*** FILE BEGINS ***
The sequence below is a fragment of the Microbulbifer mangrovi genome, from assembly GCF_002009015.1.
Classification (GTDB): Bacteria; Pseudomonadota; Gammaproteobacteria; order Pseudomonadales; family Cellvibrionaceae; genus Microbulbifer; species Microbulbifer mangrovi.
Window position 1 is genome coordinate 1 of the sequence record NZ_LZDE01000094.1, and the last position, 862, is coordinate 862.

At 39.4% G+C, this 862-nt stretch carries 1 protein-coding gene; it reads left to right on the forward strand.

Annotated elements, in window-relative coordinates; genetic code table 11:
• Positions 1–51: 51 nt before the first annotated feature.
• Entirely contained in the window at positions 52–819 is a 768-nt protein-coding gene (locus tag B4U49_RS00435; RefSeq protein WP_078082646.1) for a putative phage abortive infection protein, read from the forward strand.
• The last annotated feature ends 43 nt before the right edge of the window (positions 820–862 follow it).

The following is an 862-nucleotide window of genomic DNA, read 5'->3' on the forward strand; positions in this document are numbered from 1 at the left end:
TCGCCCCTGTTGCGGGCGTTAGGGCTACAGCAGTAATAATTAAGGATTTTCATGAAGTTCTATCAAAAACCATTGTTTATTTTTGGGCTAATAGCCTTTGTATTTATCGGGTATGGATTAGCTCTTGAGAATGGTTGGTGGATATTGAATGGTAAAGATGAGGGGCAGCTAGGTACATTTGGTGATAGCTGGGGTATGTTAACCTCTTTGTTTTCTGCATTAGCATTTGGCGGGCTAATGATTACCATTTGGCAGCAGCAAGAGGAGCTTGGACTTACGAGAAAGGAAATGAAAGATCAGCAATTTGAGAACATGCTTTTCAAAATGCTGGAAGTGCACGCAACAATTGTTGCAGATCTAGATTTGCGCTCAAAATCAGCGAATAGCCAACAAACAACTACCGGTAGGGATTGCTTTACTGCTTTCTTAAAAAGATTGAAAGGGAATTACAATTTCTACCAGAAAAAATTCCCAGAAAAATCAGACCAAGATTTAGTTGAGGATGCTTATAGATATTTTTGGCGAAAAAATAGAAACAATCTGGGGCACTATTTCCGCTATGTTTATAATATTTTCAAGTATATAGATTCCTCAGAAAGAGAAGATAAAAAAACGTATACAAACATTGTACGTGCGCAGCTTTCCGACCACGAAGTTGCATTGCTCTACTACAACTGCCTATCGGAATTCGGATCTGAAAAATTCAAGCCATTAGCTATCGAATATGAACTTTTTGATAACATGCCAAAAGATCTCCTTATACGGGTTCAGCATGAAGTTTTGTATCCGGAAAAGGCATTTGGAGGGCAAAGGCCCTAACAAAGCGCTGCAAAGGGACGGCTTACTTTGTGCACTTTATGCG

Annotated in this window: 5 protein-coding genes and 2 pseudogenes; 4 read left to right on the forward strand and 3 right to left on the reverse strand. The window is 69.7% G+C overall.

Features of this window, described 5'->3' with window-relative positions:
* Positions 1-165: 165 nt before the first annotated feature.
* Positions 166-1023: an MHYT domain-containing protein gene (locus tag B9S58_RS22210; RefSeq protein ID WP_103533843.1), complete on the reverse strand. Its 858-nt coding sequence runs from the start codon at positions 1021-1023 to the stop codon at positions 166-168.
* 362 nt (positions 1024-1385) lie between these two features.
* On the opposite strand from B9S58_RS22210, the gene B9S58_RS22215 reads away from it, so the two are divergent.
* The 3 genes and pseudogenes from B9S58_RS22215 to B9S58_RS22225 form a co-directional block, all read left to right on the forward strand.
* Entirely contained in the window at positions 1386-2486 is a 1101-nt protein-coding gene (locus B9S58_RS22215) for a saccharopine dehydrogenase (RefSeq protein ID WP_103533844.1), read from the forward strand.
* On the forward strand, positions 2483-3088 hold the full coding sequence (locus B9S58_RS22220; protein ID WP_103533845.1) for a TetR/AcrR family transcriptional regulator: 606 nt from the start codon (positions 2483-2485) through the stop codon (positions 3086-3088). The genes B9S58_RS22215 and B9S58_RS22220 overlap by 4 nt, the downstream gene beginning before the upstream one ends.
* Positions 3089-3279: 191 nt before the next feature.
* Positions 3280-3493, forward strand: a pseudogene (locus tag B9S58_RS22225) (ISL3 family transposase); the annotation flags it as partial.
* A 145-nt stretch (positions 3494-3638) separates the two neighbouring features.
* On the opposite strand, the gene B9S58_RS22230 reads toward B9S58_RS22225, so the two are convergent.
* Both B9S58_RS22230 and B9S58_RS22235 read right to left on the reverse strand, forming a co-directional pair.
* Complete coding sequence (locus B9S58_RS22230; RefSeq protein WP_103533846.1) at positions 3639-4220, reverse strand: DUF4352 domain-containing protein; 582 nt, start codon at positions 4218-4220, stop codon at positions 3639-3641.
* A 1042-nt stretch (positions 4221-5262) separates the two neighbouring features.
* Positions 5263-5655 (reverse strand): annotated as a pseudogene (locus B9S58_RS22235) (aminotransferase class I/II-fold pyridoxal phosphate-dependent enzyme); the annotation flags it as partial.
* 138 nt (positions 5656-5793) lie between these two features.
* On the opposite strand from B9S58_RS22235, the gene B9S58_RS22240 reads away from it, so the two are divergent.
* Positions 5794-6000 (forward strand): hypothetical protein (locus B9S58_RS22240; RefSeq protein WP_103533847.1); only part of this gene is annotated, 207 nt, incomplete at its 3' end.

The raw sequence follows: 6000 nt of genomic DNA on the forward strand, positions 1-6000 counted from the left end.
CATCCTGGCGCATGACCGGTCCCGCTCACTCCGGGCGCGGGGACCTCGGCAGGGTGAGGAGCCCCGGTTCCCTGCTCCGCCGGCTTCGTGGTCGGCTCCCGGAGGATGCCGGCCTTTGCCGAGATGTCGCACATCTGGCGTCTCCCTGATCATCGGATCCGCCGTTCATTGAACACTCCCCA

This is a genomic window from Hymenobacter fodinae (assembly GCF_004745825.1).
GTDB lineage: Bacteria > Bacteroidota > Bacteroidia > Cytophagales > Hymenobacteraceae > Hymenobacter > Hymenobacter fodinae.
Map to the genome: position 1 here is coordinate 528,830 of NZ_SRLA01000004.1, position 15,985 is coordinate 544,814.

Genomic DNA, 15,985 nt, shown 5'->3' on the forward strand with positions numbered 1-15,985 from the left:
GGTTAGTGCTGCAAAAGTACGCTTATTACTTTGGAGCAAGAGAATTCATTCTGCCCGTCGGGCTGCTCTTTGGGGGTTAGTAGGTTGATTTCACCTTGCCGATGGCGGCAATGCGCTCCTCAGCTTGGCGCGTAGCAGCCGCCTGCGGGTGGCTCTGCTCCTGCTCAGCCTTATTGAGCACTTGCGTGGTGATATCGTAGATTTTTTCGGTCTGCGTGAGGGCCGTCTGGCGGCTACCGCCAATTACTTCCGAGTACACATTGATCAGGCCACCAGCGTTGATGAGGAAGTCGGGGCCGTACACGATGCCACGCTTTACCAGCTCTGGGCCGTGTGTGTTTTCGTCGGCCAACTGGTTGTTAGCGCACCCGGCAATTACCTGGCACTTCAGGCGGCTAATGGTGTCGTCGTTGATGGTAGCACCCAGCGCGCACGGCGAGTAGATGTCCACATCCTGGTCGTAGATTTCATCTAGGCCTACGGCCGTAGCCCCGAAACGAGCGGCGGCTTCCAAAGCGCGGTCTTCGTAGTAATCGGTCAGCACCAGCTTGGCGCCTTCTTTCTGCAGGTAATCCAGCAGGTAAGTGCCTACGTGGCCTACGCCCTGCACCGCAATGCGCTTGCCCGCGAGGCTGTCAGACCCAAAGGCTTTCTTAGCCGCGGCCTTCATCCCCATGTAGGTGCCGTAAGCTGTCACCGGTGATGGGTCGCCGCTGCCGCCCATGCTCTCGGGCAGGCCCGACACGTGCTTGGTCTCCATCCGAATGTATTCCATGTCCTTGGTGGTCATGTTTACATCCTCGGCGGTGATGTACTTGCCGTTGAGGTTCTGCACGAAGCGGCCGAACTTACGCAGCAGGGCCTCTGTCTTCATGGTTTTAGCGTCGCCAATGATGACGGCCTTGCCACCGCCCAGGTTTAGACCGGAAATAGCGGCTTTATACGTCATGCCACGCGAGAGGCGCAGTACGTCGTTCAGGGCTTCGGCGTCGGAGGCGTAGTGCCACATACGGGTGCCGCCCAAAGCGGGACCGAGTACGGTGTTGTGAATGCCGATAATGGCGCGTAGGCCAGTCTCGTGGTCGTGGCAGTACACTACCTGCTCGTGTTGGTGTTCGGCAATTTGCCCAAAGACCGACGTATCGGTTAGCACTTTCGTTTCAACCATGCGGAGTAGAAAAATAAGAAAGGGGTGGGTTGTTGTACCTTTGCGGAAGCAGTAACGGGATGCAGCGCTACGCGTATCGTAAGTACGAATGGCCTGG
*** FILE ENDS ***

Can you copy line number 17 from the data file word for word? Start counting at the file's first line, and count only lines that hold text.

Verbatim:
* The 3 genes and pseudogenes from B9S58_RS22215 to B9S58_RS22225 form a co-directional block, all read left to right on the forward strand.